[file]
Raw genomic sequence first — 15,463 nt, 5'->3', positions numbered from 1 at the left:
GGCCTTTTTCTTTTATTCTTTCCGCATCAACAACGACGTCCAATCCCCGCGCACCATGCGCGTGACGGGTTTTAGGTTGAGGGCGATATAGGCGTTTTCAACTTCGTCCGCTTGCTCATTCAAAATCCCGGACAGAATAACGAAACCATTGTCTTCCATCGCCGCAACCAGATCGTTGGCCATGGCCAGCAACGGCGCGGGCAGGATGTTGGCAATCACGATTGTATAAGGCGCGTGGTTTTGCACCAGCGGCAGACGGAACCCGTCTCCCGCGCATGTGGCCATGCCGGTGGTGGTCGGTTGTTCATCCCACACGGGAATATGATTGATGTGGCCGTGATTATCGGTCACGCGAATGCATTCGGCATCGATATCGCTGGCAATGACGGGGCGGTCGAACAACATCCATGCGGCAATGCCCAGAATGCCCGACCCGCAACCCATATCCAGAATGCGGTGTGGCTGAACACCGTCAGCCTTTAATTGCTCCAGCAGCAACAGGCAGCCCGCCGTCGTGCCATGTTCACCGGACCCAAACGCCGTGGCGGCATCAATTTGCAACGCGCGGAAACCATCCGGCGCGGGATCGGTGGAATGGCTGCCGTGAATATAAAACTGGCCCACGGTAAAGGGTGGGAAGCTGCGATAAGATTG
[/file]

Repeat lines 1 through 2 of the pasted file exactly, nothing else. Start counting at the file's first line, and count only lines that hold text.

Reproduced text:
Raw genomic sequence first — 15,463 nt, 5'->3', positions numbered from 1 at the left:
GGCCTTTTTCTTTTATTCTTTCCGCATCAACAACGACGTCCAATCCCCGCGCACCATGCGCGTGACGGGTTTTAGGTTGAGGGCGATATAGGCGTTTTCAACTTCGTCCGCTTGCTCATTCAAAATCCCGGACAGAATAACGAAACCATTGTCTTCCATCGCCGCAACCAGATCGTTGGCCATGGCCAGCAACGGCGCGGGCAGGATGTTGGCAATCACGATTGTATAAGGCGCGTGGTTTTGCACCAGCGGCAGACGGAACCCGTCTCCCGCGCATGTGGCCATGCCGGTGGTGGTCGGTTGTTCATCCCACACGGGAATATGATTGATGTGGCCGTGATTATCGGTCACGCGAATGCATTCGGCATCGATATCGCTGGCAATGACGGGGCGGTCGAACAACATCCATGCGGCAATGCCCAGAATGCCCGACCCGCAACCCATATCCAGAATGCGGTGTGGCTGAACACCGTCAGCCTTTAATTGCTCCAGCAGCAACAGGCAGCCCGCCGTCGTGCCATGTTCACCGGACCCAAACGCCGTGGCGGCATCAATTTGCAACGCGCGGAAACCATCCGGCGCGGGATCGGTGGAATGGCTGCCGTGAATATAAAACTGGCCCACGGTAAAGGGTGGGAAGCTGCGATAAGATTG